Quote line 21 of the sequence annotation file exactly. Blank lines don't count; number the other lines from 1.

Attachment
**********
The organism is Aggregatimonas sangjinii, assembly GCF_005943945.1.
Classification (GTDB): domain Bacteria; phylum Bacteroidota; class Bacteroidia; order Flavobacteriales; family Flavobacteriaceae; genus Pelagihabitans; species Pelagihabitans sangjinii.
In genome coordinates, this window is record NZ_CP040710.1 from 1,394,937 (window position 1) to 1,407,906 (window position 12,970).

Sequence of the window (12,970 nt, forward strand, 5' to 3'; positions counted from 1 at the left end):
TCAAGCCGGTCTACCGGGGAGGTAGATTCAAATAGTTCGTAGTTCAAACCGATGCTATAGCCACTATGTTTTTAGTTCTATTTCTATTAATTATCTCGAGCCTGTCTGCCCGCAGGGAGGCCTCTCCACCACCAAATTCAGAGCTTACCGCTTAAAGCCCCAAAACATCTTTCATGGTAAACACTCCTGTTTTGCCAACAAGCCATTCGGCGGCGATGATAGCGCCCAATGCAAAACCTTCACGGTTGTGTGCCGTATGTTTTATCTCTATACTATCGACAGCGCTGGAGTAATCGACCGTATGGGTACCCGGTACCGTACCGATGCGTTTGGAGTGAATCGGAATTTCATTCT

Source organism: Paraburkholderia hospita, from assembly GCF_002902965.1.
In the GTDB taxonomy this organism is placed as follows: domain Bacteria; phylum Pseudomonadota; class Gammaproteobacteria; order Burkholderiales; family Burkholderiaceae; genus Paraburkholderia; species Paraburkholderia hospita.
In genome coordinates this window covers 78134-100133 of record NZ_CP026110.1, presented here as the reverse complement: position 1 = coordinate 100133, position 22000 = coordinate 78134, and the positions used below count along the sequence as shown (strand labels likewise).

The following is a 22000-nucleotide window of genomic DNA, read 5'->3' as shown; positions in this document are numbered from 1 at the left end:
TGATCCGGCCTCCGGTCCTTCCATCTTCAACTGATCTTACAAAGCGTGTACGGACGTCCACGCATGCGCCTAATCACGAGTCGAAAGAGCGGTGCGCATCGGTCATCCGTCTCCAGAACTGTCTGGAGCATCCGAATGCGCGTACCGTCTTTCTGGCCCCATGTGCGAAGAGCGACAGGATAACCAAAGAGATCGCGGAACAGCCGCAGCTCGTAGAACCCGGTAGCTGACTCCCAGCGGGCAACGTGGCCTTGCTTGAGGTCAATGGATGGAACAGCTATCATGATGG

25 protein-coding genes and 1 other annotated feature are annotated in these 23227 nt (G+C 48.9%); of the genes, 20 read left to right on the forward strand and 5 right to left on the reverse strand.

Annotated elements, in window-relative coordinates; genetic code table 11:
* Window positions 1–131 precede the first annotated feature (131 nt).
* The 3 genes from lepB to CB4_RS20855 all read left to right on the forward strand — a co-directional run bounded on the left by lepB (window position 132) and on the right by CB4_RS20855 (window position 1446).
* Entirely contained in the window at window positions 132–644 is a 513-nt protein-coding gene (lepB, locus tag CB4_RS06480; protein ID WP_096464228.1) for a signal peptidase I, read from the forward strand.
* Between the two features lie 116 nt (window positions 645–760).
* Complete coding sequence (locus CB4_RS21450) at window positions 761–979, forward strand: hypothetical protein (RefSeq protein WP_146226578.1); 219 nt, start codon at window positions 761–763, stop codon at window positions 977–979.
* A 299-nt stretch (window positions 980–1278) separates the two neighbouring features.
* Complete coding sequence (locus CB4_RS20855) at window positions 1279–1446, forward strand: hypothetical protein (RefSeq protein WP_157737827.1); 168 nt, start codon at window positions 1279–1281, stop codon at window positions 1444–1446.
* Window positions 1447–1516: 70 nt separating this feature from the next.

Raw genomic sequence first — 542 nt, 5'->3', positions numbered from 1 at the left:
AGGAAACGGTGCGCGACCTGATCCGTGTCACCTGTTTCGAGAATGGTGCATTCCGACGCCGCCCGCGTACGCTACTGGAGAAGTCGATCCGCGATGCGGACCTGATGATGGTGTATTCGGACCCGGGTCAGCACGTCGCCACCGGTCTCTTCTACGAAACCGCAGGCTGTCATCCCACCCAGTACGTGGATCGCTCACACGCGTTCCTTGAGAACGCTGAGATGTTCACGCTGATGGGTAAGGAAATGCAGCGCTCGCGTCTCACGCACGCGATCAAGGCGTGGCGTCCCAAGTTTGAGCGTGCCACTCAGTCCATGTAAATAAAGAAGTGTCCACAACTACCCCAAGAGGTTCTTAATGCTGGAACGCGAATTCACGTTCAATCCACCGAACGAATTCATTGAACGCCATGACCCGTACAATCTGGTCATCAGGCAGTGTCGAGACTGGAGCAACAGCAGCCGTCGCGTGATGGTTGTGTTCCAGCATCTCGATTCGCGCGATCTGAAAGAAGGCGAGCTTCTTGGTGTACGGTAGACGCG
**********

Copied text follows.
Raw genomic sequence first — 542 nt, 5'->3', positions numbered from 1 at the left: